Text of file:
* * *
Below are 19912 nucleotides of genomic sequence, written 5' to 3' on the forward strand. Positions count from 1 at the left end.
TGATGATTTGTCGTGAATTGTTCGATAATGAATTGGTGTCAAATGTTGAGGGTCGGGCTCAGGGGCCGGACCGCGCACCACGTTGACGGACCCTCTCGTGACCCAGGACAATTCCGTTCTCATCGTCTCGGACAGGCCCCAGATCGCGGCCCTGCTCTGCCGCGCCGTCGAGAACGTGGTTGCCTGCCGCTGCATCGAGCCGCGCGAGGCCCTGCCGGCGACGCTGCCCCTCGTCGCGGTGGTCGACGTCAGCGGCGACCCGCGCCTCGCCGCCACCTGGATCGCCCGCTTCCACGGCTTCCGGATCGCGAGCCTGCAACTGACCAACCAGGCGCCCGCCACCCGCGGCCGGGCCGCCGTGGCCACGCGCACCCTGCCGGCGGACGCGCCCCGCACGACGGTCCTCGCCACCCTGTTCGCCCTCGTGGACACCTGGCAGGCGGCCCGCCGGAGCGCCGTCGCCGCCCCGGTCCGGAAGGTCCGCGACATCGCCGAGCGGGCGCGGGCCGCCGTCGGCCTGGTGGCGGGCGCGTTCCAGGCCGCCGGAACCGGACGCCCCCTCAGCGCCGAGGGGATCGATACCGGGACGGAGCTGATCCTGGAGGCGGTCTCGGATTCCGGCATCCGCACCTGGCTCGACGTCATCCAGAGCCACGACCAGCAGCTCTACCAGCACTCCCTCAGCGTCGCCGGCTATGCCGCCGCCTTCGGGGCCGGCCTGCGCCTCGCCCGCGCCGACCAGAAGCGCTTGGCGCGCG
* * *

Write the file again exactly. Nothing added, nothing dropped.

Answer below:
Below are 19912 nucleotides of genomic sequence, written 5' to 3' on the forward strand. Positions count from 1 at the left end.
TGATGATTTGTCGTGAATTGTTCGATAATGAATTGGTGTCAAATGTTGAGGGTCGGGCTCAGGGGCCGGACCGCGCACCACGTTGACGGACCCTCTCGTGACCCAGGACAATTCCGTTCTCATCGTCTCGGACAGGCCCCAGATCGCGGCCCTGCTCTGCCGCGCCGTCGAGAACGTGGTTGCCTGCCGCTGCATCGAGCCGCGCGAGGCCCTGCCGGCGACGCTGCCCCTCGTCGCGGTGGTCGACGTCAGCGGCGACCCGCGCCTCGCCGCCACCTGGATCGCCCGCTTCCACGGCTTCCGGATCGCGAGCCTGCAACTGACCAACCAGGCGCCCGCCACCCGCGGCCGGGCCGCCGTGGCCACGCGCACCCTGCCGGCGGACGCGCCCCGCACGACGGTCCTCGCCACCCTGTTCGCCCTCGTGGACACCTGGCAGGCGGCCCGCCGGAGCGCCGTCGCCGCCCCGGTCCGGAAGGTCCGCGACATCGCCGAGCGGGCGCGGGCCGCCGTCGGCCTGGTGGCGGGCGCGTTCCAGGCCGCCGGAACCGGACGCCCCCTCAGCGCCGAGGGGATCGATACCGGGACGGAGCTGATCCTGGAGGCGGTCTCGGATTCCGGCATCCGCACCTGGCTCGACGTCATCCAGAGCCACGACCAGCAGCTCTACCAGCACTCCCTCAGCGTCGCCGGCTATGCCGCCGCCTTCGGGGCCGGCCTGCGCCTCGCCCGCGCCGACCAGAAGCGCTTGGCGCGCG